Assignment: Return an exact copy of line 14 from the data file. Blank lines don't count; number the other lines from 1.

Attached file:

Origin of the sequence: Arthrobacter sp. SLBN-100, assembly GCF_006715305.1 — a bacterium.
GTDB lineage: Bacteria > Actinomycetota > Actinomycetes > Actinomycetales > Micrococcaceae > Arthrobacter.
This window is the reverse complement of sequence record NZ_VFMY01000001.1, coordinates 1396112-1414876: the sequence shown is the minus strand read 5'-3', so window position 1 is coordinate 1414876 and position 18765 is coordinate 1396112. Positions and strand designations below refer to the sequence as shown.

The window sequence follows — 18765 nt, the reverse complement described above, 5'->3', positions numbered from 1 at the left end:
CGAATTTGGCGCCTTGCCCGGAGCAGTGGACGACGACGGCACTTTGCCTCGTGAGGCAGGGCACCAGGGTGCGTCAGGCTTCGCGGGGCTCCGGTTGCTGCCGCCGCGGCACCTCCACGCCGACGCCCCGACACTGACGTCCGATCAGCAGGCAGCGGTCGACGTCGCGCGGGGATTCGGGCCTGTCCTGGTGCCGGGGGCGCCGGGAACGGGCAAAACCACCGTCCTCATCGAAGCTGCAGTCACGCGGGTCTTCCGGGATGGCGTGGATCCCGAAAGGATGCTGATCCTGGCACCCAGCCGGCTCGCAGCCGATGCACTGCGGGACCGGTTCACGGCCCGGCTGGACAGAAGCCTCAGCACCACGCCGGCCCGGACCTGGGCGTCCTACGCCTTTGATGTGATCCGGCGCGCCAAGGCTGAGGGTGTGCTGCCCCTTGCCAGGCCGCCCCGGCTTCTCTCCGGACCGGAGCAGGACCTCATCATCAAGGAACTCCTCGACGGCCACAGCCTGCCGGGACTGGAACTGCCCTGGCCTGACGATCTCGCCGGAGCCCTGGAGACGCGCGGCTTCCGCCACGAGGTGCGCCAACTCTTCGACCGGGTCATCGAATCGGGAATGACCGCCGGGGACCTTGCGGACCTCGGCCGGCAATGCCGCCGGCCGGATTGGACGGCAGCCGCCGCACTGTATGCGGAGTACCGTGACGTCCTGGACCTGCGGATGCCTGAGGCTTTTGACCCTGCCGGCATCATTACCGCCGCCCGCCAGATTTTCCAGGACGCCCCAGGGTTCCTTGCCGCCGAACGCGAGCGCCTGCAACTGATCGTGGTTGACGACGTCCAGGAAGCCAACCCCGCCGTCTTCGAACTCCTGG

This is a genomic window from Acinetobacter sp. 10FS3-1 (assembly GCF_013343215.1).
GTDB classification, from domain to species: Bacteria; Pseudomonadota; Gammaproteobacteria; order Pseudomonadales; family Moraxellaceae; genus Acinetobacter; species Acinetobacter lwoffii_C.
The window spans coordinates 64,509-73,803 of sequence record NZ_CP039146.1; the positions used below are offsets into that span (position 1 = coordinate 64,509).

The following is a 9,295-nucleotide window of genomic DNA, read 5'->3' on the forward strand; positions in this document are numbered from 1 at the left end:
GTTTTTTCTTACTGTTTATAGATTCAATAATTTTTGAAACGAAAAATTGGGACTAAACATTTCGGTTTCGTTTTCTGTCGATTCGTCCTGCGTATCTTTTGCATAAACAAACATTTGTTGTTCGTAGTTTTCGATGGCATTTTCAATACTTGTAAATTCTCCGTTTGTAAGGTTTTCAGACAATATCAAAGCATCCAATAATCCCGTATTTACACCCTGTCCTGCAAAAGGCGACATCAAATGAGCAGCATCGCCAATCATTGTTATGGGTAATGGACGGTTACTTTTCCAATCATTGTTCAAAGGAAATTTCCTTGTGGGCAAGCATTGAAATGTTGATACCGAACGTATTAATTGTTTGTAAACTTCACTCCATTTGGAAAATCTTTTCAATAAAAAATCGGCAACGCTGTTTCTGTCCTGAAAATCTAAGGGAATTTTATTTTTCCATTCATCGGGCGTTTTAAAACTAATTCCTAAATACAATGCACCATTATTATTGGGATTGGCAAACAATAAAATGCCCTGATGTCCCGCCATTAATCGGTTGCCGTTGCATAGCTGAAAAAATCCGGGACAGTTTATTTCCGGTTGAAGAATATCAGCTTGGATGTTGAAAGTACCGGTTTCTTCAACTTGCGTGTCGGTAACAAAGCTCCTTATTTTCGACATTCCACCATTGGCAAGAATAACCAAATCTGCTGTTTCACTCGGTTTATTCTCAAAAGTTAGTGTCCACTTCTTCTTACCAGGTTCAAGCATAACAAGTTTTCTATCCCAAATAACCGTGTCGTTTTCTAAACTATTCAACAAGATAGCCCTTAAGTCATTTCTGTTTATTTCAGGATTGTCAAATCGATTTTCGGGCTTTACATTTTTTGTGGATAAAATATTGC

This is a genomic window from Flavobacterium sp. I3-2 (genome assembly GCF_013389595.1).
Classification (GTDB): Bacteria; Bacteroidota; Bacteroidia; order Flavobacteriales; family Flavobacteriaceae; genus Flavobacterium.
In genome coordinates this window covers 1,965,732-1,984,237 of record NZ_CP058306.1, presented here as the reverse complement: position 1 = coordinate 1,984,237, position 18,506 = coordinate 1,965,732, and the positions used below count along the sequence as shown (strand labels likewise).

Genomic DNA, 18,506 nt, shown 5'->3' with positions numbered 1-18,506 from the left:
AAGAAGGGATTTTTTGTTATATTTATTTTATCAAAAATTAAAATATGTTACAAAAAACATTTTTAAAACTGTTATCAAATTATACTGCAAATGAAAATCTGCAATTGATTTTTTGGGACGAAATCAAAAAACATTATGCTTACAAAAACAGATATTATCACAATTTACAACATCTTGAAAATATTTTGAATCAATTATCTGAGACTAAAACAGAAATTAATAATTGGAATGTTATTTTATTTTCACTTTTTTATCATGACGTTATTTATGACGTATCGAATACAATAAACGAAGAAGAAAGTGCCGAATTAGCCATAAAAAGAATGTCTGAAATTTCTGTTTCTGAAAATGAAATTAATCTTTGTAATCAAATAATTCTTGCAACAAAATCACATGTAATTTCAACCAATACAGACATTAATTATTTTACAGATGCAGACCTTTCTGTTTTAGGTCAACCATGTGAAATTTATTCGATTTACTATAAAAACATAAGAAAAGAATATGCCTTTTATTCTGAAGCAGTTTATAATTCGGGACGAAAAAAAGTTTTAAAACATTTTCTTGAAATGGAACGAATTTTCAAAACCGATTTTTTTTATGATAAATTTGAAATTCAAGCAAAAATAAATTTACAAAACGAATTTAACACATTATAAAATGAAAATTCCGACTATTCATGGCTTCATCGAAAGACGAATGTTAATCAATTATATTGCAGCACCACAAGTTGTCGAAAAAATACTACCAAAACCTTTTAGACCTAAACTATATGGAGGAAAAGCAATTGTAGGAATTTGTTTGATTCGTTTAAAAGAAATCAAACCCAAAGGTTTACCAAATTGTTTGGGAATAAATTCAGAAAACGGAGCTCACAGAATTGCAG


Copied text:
Genomic DNA, 18,506 nt, shown 5'->3' with positions numbered 1-18,506 from the left: